6.
Cell ; 183(7): 1901-1912.e9, 2020 12 23.
Article in English | MEDLINE | ID: covidwho-950119

ABSTRACT

Long-term severe acute respiratory syndrome coronavirus 2 (SARS-CoV-2) shedding was observed from the upper respiratory tract of a female immunocompromised individual with chronic lymphocytic leukemia and acquired hypogammaglobulinemia. Shedding of infectious SARS-CoV-2 was observed up to 70 days, and of genomic and subgenomic RNA up to 105 days, after initial diagnosis. The infection was not cleared after the first treatment with convalescent plasma, suggesting a limited effect on SARS-CoV-2 in the upper respiratory tract of this individual. Several weeks after a second convalescent plasma transfusion, SARS-CoV-2 RNA was no longer detected. We observed marked within-host genomic evolution of SARS-CoV-2 with continuous turnover of dominant viral variants. However, replication kinetics in Vero E6 cells and primary human alveolar epithelial tissues were not affected. Our data indicate that certain immunocompromised individuals may shed infectious virus longer than previously recognized. Detection of subgenomic RNA is recommended in persistently SARS-CoV-2-positive individuals as a proxy for shedding of infectious virus.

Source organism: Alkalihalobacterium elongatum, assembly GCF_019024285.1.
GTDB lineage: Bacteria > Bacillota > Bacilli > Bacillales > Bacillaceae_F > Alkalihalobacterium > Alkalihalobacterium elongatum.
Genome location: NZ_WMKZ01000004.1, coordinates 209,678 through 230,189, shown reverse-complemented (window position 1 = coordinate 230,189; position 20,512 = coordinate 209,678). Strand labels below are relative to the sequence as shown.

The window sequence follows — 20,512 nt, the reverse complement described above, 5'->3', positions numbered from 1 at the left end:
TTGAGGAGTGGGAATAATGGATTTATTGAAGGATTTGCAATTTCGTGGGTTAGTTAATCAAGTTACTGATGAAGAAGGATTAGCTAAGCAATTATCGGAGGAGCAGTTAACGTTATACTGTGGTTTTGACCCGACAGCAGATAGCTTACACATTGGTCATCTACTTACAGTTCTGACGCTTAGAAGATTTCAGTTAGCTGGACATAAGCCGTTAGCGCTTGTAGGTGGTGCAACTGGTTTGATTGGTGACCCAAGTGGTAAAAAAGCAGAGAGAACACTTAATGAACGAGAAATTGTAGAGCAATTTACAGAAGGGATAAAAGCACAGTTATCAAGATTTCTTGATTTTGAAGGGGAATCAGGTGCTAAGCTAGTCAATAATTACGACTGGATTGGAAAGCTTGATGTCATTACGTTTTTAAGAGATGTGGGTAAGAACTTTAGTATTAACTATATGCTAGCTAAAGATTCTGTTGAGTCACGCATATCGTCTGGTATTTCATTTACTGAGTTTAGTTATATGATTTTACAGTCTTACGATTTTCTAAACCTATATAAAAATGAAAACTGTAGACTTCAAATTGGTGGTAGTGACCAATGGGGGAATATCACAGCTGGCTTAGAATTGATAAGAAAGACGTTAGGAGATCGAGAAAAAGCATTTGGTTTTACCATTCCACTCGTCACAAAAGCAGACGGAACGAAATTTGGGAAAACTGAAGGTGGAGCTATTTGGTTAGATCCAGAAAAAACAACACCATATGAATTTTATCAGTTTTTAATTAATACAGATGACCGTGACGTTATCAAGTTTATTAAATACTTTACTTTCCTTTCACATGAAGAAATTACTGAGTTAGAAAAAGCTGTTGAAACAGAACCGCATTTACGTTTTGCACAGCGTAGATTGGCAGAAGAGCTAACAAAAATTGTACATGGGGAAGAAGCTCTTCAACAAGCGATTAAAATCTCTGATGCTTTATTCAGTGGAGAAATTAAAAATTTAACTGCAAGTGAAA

Subject(s)
COVID-19/immunology , Common Variable Immunodeficiency/immunology , Leukemia, Lymphocytic, Chronic, B-Cell/immunology , SARS-CoV-2/isolation & purification , Aged , Antibodies, Viral/blood , Antibodies, Viral/immunology , COVID-19/complications , COVID-19/virology , Common Variable Immunodeficiency/blood , Common Variable Immunodeficiency/complications , Common Variable Immunodeficiency/virology , Female , Humans , Leukemia, Lymphocytic, Chronic, B-Cell/blood , Leukemia, Lymphocytic, Chronic, B-Cell/complications , Leukemia, Lymphocytic, Chronic, B-Cell/virology , Respiratory Tract Infections/blood , Respiratory Tract Infections/complications , Respiratory Tract Infections/immunology , Respiratory Tract Infections/virology , SARS-CoV-2/immunology , SARS-CoV-2/pathogenicity
7.
Nature ; 585(7824): 273-276, 2020 09.
Article in English | MEDLINE | ID: covidwho-592386

ABSTRACT